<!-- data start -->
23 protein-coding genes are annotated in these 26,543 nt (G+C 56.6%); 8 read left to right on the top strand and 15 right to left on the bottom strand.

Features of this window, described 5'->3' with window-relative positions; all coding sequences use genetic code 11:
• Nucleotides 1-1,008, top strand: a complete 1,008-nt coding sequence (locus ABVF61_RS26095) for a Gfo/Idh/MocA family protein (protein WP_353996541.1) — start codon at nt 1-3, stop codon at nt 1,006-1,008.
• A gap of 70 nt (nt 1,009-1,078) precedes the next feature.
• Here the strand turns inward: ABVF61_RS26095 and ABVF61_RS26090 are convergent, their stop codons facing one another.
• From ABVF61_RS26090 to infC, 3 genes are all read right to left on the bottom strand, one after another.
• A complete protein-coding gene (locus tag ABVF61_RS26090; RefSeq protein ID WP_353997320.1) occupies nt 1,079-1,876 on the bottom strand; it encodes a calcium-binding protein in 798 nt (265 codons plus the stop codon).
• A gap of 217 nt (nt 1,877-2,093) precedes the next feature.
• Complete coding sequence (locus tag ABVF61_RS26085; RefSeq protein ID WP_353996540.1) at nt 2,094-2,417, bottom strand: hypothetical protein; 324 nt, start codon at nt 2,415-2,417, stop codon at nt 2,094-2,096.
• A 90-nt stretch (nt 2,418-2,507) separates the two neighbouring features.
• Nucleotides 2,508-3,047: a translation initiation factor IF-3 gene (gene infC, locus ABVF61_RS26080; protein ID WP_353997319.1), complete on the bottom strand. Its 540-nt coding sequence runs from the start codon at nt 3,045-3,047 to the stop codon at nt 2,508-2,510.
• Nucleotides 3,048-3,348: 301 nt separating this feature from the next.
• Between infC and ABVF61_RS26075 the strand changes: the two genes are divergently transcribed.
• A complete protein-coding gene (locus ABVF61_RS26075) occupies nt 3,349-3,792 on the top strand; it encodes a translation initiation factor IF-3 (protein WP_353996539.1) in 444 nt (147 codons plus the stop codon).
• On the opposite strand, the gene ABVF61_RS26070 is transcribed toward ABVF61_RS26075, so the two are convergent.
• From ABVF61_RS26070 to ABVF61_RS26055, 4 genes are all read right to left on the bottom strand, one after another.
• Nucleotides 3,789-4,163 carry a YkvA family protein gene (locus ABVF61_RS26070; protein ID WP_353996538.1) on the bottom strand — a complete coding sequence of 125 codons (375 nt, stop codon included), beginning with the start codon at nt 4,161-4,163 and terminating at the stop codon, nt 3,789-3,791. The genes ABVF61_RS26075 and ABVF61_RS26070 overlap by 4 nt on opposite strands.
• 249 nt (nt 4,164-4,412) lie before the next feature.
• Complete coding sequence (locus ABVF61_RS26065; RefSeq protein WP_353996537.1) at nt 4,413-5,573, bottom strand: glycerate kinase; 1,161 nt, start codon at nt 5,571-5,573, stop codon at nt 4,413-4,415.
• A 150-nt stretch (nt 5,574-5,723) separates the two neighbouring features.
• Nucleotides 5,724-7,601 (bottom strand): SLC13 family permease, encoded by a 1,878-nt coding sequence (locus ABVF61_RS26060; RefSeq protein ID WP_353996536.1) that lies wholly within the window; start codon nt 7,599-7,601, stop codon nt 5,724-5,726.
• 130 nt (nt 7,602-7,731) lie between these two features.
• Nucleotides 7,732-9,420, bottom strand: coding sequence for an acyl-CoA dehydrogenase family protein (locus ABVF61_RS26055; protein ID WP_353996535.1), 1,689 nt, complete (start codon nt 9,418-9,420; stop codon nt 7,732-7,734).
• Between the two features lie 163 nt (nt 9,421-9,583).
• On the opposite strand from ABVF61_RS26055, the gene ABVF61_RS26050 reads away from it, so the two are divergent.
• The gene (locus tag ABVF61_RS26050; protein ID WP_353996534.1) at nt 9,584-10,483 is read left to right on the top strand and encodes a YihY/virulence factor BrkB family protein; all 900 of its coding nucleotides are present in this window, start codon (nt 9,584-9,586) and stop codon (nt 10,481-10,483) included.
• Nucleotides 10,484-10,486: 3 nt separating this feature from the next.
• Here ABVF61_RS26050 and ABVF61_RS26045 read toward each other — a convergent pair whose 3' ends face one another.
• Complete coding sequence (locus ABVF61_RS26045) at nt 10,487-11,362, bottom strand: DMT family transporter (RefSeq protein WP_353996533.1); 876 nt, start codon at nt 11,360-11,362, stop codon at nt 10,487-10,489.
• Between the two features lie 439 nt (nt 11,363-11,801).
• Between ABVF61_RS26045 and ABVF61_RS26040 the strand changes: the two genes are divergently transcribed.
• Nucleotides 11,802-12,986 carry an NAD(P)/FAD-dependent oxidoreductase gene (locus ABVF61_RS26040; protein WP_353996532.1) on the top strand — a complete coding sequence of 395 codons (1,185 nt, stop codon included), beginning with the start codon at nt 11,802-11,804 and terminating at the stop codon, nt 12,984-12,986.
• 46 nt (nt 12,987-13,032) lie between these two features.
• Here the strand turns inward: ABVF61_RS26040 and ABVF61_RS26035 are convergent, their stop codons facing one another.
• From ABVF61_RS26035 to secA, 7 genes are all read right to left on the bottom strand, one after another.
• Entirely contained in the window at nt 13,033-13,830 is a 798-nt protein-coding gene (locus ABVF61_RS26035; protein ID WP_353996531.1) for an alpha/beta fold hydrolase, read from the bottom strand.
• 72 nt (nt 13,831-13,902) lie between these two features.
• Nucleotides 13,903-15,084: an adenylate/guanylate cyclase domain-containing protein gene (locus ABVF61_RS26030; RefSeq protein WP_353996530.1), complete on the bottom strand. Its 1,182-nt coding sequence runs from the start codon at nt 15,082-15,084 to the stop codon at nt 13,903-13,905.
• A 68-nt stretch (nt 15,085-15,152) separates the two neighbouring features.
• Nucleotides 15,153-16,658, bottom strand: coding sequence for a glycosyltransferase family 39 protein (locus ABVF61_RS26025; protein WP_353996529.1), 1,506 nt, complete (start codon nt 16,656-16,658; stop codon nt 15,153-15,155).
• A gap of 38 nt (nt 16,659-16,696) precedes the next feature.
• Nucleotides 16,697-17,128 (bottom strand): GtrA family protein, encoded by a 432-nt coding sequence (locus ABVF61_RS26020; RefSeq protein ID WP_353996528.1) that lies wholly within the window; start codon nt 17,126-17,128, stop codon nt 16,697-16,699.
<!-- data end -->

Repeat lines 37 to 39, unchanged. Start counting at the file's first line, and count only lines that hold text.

• 72 nt (nt 13,831-13,902) lie between these two features.
• Nucleotides 13,903-15,084: an adenylate/guanylate cyclase domain-containing protein gene (locus ABVF61_RS26030; RefSeq protein WP_353996530.1), complete on the bottom strand. Its 1,182-nt coding sequence runs from the start codon at nt 15,082-15,084 to the stop codon at nt 13,903-13,905.
• A 68-nt stretch (nt 15,085-15,152) separates the two neighbouring features.